LATELY I'VE BEEN reading nonfiction books, finding their less-debatable truths a comforting contrast to the fearsome unpredictability of today’s world. Previously, I had blocked out that world by reading fiction from the horror genre, but stories about people facing unspeakable terrors just seem too cheery these days.
So I’ve settled on works that detail the hard facts of science, lately the origins of humankind. Did you know that we modern human beings are only one of several species of humans throughout evolutionary history? (Evolution being what Charles Darwin dreamed up to cover his childhood disappointment that unicorns weren’t allowed on Noah’s ark. So sad.)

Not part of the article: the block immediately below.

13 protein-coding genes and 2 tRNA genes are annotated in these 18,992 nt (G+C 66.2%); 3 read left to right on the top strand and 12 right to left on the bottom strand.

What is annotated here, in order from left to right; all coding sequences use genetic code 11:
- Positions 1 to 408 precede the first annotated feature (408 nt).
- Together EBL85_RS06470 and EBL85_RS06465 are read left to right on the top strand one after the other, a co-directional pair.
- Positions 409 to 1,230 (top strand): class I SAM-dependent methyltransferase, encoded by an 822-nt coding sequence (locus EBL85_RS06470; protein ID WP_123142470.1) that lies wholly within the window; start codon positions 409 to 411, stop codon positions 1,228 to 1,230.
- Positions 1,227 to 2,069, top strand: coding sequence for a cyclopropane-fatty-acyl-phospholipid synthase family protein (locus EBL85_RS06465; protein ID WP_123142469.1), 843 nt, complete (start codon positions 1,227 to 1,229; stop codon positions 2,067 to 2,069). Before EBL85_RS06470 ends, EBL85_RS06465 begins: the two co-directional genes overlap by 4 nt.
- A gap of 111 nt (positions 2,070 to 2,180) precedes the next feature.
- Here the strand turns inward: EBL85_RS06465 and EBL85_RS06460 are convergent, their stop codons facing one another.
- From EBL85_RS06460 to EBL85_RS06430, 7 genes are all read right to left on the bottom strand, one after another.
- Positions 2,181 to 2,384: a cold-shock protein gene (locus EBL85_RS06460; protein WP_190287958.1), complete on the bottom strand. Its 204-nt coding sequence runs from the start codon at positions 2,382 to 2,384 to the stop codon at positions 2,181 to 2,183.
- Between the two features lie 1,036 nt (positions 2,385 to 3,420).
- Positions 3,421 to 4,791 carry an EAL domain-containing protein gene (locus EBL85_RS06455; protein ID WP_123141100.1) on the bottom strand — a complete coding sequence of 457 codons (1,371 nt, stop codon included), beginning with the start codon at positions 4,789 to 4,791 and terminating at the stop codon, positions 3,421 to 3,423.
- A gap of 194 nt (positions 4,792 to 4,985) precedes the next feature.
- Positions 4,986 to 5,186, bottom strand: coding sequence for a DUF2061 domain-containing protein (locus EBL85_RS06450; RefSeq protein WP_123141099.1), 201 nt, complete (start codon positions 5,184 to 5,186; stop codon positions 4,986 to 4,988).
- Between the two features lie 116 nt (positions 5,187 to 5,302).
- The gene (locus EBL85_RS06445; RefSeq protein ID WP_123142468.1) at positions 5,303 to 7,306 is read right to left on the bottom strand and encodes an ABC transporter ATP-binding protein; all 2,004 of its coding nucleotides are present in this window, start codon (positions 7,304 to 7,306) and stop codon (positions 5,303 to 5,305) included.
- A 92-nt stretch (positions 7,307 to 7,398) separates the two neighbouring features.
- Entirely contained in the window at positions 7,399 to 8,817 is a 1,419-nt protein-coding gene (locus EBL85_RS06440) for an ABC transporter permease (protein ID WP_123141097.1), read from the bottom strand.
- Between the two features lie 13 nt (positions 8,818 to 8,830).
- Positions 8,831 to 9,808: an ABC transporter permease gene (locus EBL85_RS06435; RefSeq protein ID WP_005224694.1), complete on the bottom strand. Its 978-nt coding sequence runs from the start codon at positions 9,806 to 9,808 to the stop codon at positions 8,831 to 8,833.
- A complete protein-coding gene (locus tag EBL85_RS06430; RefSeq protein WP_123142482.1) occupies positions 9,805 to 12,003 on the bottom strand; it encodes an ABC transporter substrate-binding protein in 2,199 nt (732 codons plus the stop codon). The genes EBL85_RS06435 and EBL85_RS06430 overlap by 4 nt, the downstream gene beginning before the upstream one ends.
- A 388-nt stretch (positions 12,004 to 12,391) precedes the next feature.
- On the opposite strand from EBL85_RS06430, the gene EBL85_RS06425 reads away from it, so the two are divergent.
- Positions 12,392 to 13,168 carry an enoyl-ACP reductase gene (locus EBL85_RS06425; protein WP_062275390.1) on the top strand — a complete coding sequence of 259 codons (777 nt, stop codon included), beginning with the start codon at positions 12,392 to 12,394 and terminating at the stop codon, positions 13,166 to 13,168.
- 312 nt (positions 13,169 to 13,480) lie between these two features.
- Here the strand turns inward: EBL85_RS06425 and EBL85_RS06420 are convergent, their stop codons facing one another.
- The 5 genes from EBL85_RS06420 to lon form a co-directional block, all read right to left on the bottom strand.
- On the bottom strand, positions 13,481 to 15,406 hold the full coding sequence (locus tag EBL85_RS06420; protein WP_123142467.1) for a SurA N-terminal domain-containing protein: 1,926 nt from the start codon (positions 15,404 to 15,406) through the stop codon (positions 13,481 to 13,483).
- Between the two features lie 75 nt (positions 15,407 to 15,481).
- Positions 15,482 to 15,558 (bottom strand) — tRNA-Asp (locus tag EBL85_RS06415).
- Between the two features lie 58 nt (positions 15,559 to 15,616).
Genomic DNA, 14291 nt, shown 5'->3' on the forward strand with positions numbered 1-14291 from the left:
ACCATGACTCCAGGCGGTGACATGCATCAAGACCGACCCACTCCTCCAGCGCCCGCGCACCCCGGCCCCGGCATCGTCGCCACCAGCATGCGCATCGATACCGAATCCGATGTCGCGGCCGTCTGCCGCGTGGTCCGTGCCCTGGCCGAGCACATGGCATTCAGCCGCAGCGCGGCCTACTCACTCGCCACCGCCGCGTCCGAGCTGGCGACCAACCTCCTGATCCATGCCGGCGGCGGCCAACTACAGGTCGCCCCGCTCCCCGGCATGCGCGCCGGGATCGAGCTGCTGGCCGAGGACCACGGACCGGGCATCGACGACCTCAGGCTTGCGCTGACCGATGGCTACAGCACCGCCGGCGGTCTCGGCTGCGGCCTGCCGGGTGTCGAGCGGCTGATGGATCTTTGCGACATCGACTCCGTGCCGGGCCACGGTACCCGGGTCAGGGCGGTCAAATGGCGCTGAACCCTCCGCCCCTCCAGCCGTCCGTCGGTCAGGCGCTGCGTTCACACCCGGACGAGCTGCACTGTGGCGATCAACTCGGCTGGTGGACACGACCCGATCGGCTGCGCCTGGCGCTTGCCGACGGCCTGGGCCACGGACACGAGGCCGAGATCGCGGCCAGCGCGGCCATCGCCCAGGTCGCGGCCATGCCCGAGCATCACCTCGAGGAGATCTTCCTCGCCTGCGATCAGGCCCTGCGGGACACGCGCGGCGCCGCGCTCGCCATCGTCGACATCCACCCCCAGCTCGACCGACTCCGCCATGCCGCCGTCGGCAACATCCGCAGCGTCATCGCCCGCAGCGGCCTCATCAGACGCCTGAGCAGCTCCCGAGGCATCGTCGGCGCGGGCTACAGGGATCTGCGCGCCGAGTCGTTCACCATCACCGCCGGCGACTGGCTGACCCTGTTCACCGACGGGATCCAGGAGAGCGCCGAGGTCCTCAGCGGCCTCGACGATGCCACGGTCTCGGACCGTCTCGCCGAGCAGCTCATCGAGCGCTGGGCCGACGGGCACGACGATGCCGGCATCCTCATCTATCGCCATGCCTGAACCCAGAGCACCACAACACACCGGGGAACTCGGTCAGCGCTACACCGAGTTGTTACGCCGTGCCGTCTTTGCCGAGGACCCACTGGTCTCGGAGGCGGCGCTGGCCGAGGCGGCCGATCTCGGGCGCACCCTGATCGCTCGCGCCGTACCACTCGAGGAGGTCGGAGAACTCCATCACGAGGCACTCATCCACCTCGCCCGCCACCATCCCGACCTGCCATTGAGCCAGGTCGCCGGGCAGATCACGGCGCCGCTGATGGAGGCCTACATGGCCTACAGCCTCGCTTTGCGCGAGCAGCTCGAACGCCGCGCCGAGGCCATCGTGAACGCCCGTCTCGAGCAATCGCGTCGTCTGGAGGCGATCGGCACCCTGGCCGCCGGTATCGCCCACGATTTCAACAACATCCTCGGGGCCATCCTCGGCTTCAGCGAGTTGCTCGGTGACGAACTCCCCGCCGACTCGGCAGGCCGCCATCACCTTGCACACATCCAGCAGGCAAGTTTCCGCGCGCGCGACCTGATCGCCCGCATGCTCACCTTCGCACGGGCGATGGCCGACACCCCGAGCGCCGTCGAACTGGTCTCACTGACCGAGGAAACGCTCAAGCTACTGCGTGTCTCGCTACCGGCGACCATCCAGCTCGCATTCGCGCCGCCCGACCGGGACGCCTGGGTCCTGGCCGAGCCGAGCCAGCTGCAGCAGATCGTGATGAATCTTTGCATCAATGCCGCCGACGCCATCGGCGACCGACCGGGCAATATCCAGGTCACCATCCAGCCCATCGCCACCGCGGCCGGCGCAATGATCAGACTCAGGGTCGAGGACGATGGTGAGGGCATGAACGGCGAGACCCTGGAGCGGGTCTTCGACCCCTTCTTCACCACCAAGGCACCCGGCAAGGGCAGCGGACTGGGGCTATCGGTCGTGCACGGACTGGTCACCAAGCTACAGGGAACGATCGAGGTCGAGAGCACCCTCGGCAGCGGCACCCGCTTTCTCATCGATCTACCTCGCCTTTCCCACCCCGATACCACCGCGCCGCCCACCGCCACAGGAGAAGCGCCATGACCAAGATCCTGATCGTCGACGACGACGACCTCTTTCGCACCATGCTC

I didn’t realize that we current humans—called homo sapiens, which is Latin for “smarter than those Neanderthal doofuses” (doofi? )—didn’t evolve as one species, seamlessly blending into each next version, like that drawing of hunched figures emerging from the sea to eventually straighten to full height and check email. No, each human species came into existence in a distinct arc of development.
Neanderthals, which preceded us, were actually stronger and had larger brains than the later homo sapiens, but lived virtually unchanged for millennia, their tools never improving, their nomadic lifestyle never maturing into more organized communities. They stubbornly stuck to their ways, and might even have said, “Hey, why reinvent the wheel?” had they invented the wheel in the first place. Which they didn’t.
Fire they mastered quickly, of course, using it for cooking and warmth, but the programmable thermostat never occurred to them.